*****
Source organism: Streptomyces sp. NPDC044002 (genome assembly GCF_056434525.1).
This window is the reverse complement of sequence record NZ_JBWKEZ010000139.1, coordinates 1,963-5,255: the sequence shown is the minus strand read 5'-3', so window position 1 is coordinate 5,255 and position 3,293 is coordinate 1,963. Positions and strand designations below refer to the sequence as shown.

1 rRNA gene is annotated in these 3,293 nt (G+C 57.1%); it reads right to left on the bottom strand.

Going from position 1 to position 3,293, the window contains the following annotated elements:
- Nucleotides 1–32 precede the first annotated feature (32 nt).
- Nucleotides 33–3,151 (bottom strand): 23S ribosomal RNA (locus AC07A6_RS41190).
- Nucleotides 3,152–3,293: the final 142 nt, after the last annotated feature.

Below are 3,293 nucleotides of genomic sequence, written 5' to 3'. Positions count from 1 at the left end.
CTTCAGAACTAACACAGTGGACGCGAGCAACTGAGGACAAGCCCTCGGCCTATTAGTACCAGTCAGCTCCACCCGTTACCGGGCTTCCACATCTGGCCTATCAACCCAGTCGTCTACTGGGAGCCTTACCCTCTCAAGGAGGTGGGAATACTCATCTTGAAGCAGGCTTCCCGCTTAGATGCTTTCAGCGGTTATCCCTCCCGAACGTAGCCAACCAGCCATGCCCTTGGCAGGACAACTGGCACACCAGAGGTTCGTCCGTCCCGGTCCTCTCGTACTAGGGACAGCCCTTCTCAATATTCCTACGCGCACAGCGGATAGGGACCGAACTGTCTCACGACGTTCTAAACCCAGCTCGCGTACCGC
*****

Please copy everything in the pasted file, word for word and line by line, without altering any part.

Source organism: Streptomyces sp. NPDC044002 (genome assembly GCF_056434525.1).
This window is the reverse complement of sequence record NZ_JBWKEZ010000139.1, coordinates 1,963-5,255: the sequence shown is the minus strand read 5'-3', so window position 1 is coordinate 5,255 and position 3,293 is coordinate 1,963. Positions and strand designations below refer to the sequence as shown.

1 rRNA gene is annotated in these 3,293 nt (G+C 57.1%); it reads right to left on the bottom strand.

Going from position 1 to position 3,293, the window contains the following annotated elements:
- Nucleotides 1–32 precede the first annotated feature (32 nt).
- Nucleotides 33–3,151 (bottom strand): 23S ribosomal RNA (locus AC07A6_RS41190).
- Nucleotides 3,152–3,293: the final 142 nt, after the last annotated feature.

Below are 3,293 nucleotides of genomic sequence, written 5' to 3'. Positions count from 1 at the left end.
CTTCAGAACTAACACAGTGGACGCGAGCAACTGAGGACAAGCCCTCGGCCTATTAGTACCAGTCAGCTCCACCCGTTACCGGGCTTCCACATCTGGCCTATCAACCCAGTCGTCTACTGGGAGCCTTACCCTCTCAAGGAGGTGGGAATACTCATCTTGAAGCAGGCTTCCCGCTTAGATGCTTTCAGCGGTTATCCCTCCCGAACGTAGCCAACCAGCCATGCCCTTGGCAGGACAACTGGCACACCAGAGGTTCGTCCGTCCCGGTCCTCTCGTACTAGGGACAGCCCTTCTCAATATTCCTACGCGCACAGCGGATAGGGACCGAACTGTCTCACGACGTTCTAAACCCAGCTCGCGTACCGC